Thursday, April 16, 2015
The upcoming 2015 United Nations Climate Change Conference in Paris has prompted a variety of conversations on the need to change conventions. French documentary-maker Marie Monique Robin has long participated in a worldwide discussion that challenges corporate and governmental practices. In The World According to Monsanto (2008) she commented on the harmful role of the United States’ food industry, and the problems that it causes to domestic farmers, in addition to those abroad. In her most recent documentary, Sacred Growth, she advocates for local heroes and sustainable growth initiatives at home. She questions whether our continued growth is sustainable, or even necessary, and how we can change our way of measuring economic success to promote a more ecologically conscious world.
As a means of continuing this conversation, the University of Chicago French Club proposes to host a conversation featuring a moderator and documentary-maker Marie Monique Robin. The aim of this event would be to provide American audiences with an understanding of the context of environmental policy in the European Union, the United States and the global community. We ultimately hope that this event would create a valuable conversation on sustainable development, and the economic policy changes that must occur at home and abroad to enable this new model.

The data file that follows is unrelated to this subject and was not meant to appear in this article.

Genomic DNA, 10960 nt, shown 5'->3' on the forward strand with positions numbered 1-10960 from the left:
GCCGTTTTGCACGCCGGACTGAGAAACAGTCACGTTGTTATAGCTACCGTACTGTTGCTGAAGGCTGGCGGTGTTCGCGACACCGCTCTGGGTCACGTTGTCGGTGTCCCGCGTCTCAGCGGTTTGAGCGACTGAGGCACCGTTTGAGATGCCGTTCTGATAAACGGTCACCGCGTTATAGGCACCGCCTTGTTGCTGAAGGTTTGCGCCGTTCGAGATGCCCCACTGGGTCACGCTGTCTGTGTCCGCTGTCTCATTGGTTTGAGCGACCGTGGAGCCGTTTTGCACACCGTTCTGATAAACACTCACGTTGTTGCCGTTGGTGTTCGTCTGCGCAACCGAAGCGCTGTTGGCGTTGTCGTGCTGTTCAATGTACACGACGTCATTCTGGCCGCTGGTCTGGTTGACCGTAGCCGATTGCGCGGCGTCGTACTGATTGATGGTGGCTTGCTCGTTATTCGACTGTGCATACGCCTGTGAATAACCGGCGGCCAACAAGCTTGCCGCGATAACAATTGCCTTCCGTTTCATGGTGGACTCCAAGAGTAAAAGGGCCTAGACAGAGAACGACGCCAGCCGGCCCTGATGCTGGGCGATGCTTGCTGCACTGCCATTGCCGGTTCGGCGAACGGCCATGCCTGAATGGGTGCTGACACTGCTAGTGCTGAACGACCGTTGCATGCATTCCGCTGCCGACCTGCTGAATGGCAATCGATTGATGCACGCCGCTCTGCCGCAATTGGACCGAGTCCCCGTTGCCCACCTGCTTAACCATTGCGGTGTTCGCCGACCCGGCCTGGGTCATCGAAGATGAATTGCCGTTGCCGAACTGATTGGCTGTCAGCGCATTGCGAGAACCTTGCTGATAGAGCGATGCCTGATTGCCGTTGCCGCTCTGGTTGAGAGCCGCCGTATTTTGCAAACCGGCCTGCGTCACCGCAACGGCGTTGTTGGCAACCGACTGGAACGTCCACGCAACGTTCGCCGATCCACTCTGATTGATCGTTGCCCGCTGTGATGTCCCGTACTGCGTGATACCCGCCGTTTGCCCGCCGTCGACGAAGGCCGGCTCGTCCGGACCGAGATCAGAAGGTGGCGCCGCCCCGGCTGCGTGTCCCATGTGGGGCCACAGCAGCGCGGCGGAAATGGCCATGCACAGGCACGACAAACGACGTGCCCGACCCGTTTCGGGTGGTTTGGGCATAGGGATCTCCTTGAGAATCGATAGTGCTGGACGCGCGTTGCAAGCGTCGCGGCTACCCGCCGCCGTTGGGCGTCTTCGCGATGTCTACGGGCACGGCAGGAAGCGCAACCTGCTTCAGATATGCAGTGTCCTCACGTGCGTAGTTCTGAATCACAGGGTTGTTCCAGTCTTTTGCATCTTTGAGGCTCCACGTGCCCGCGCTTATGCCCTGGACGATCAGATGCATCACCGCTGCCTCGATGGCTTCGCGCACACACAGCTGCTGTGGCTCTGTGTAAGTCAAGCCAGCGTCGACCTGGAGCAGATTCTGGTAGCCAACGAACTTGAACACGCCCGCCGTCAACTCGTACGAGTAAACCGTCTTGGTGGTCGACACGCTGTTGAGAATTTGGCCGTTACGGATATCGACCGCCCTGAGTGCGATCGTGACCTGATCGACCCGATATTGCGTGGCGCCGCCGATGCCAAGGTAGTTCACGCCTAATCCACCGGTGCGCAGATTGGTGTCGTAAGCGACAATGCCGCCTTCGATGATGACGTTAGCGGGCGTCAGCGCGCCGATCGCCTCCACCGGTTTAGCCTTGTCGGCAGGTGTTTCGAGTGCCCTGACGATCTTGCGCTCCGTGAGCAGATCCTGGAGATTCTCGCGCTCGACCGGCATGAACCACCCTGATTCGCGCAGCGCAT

Marie Monique Robin is an acclaimed French documentary-maker, writer, journalist and activist. She previously worked in freelance journalism in Central and South America. Some of her documentaries include; Organ Snatchers (1993), Death Squads: The French School (2003), The
World According to Monsanto (2008), for which she was awarded the Albert Londres Prize (Organ Snatchers) and Rachel Carson Prize (Monsanto). Her films consistently seek to uncover the truth, to challenge our preconceptions of society in order to improve it in the future.
In The World According to Monsanto, she showed the darker side to the food industry and the big-corporations that dominate it. Her most recent documentary, Sacred Growth (2014), questions the modern assumptions of growth and investigates social and economic alternatives. It will be shown at the United Nations on April 15, 2015.
Free and open to the public.
Sponsored by the International House Global Voices Lecture Series, the University of Chicago French Club, the France Chicago Center, the Consulate General of France in Chicago, and the Program on the Global Environment.